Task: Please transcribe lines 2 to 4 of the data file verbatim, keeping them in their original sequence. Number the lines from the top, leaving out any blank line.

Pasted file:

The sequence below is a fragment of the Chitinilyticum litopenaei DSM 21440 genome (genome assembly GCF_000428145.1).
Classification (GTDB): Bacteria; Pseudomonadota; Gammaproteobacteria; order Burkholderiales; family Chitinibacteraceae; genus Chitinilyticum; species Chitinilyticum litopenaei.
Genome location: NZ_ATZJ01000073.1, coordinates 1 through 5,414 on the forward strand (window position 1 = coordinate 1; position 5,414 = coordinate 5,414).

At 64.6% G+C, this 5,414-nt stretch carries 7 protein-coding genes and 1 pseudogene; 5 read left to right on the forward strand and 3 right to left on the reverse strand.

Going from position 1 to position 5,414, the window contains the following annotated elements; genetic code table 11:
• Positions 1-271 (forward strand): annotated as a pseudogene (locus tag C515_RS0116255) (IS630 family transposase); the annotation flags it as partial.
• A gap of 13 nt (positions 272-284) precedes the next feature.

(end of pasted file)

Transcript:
Classification (GTDB): Bacteria; Pseudomonadota; Gammaproteobacteria; order Burkholderiales; family Chitinibacteraceae; genus Chitinilyticum; species Chitinilyticum litopenaei.
Genome location: NZ_ATZJ01000073.1, coordinates 1 through 5,414 on the forward strand (window position 1 = coordinate 1; position 5,414 = coordinate 5,414).

At 64.6% G+C, this 5,414-nt stretch carries 7 protein-coding genes and 1 pseudogene; 5 read left to right on the forward strand and 3 right to left on the reverse strand.